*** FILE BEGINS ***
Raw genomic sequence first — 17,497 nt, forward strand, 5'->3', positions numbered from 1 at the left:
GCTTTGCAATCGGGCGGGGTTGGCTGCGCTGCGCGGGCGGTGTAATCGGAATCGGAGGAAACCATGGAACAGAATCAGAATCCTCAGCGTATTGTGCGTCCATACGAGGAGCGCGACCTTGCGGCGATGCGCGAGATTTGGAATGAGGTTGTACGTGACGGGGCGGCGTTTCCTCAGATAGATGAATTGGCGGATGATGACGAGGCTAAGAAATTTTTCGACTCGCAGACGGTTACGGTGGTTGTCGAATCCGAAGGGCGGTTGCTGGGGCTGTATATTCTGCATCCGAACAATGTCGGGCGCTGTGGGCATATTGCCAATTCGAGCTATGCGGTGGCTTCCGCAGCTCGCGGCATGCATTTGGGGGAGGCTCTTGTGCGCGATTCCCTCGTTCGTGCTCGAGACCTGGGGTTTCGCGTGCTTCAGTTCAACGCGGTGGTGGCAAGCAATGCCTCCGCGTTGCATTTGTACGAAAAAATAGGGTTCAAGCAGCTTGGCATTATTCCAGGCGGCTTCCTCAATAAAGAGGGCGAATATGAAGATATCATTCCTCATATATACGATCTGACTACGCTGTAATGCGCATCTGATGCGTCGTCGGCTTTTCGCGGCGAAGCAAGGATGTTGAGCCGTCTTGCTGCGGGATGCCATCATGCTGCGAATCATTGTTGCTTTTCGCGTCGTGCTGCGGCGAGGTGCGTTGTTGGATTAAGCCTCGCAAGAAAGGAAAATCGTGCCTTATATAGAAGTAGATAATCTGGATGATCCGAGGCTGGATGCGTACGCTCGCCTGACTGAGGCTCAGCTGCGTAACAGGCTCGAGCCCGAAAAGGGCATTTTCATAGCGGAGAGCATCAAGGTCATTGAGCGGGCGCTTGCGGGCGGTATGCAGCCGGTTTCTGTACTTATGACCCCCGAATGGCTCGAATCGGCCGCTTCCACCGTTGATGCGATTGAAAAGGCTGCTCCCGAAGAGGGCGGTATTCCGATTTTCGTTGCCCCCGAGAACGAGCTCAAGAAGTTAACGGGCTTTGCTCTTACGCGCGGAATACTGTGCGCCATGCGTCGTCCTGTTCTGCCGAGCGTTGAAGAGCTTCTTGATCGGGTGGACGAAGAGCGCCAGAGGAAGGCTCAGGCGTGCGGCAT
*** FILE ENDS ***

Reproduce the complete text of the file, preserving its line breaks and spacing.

Raw genomic sequence first — 17,497 nt, forward strand, 5'->3', positions numbered from 1 at the left:
GCTTTGCAATCGGGCGGGGTTGGCTGCGCTGCGCGGGCGGTGTAATCGGAATCGGAGGAAACCATGGAACAGAATCAGAATCCTCAGCGTATTGTGCGTCCATACGAGGAGCGCGACCTTGCGGCGATGCGCGAGATTTGGAATGAGGTTGTACGTGACGGGGCGGCGTTTCCTCAGATAGATGAATTGGCGGATGATGACGAGGCTAAGAAATTTTTCGACTCGCAGACGGTTACGGTGGTTGTCGAATCCGAAGGGCGGTTGCTGGGGCTGTATATTCTGCATCCGAACAATGTCGGGCGCTGTGGGCATATTGCCAATTCGAGCTATGCGGTGGCTTCCGCAGCTCGCGGCATGCATTTGGGGGAGGCTCTTGTGCGCGATTCCCTCGTTCGTGCTCGAGACCTGGGGTTTCGCGTGCTTCAGTTCAACGCGGTGGTGGCAAGCAATGCCTCCGCGTTGCATTTGTACGAAAAAATAGGGTTCAAGCAGCTTGGCATTATTCCAGGCGGCTTCCTCAATAAAGAGGGCGAATATGAAGATATCATTCCTCATATATACGATCTGACTACGCTGTAATGCGCATCTGATGCGTCGTCGGCTTTTCGCGGCGAAGCAAGGATGTTGAGCCGTCTTGCTGCGGGATGCCATCATGCTGCGAATCATTGTTGCTTTTCGCGTCGTGCTGCGGCGAGGTGCGTTGTTGGATTAAGCCTCGCAAGAAAGGAAAATCGTGCCTTATATAGAAGTAGATAATCTGGATGATCCGAGGCTGGATGCGTACGCTCGCCTGACTGAGGCTCAGCTGCGTAACAGGCTCGAGCCCGAAAAGGGCATTTTCATAGCGGAGAGCATCAAGGTCATTGAGCGGGCGCTTGCGGGCGGTATGCAGCCGGTTTCTGTACTTATGACCCCCGAATGGCTCGAATCGGCCGCTTCCACCGTTGATGCGATTGAAAAGGCTGCTCCCGAAGAGGGCGGTATTCCGATTTTCGTTGCCCCCGAGAACGAGCTCAAGAAGTTAACGGGCTTTGCTCTTACGCGCGGAATACTGTGCGCCATGCGTCGTCCTGTTCTGCCGAGCGTTGAAGAGCTTCTTGATCGGGTGGACGAAGAGCGCCAGAGGAAGGCTCAGGCGTGCGGCAT